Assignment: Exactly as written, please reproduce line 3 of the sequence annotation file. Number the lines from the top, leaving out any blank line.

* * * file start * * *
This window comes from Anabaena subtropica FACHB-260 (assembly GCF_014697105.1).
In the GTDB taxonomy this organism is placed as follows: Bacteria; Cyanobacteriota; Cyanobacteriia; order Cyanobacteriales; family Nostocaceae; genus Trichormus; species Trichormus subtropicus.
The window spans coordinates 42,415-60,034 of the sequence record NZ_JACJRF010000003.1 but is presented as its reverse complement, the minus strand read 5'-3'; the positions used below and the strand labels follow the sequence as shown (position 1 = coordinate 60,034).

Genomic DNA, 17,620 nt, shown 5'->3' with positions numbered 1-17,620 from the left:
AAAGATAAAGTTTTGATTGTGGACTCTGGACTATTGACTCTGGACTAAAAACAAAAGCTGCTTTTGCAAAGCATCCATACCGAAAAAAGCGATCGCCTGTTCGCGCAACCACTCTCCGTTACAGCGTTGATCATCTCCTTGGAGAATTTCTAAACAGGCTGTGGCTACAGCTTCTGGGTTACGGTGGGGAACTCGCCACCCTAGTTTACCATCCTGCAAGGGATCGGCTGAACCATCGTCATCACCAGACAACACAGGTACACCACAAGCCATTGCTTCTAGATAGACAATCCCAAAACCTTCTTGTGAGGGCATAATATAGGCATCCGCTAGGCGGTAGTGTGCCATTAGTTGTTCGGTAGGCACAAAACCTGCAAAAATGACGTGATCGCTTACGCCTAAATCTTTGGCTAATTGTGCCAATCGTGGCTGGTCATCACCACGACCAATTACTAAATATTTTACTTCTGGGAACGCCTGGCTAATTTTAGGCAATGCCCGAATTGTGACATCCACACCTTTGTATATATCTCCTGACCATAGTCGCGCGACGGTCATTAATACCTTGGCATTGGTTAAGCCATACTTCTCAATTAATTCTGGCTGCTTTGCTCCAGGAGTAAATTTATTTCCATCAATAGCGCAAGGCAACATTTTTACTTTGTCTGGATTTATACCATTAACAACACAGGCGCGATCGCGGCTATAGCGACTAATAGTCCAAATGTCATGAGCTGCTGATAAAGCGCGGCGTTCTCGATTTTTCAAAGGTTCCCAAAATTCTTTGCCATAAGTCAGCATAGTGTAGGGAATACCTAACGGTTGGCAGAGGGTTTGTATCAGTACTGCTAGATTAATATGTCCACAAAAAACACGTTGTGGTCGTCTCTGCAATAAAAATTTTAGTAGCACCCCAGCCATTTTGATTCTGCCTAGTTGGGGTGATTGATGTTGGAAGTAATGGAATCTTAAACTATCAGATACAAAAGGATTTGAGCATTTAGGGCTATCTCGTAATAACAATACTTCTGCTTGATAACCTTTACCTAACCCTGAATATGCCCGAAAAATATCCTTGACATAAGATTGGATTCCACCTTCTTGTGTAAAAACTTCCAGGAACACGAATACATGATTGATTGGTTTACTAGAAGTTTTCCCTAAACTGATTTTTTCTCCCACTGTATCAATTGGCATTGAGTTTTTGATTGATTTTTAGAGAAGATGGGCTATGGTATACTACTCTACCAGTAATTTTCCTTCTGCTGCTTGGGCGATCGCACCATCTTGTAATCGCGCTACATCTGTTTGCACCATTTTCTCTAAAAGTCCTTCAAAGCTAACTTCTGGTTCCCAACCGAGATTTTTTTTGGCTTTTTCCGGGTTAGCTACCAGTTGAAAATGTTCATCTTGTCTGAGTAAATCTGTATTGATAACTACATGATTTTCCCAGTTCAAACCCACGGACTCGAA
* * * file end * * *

The window spans coordinates 42,415-60,034 of the sequence record NZ_JACJRF010000003.1 but is presented as its reverse complement, the minus strand read 5'-3'; the positions used below and the strand labels follow the sequence as shown (position 1 = coordinate 60,034).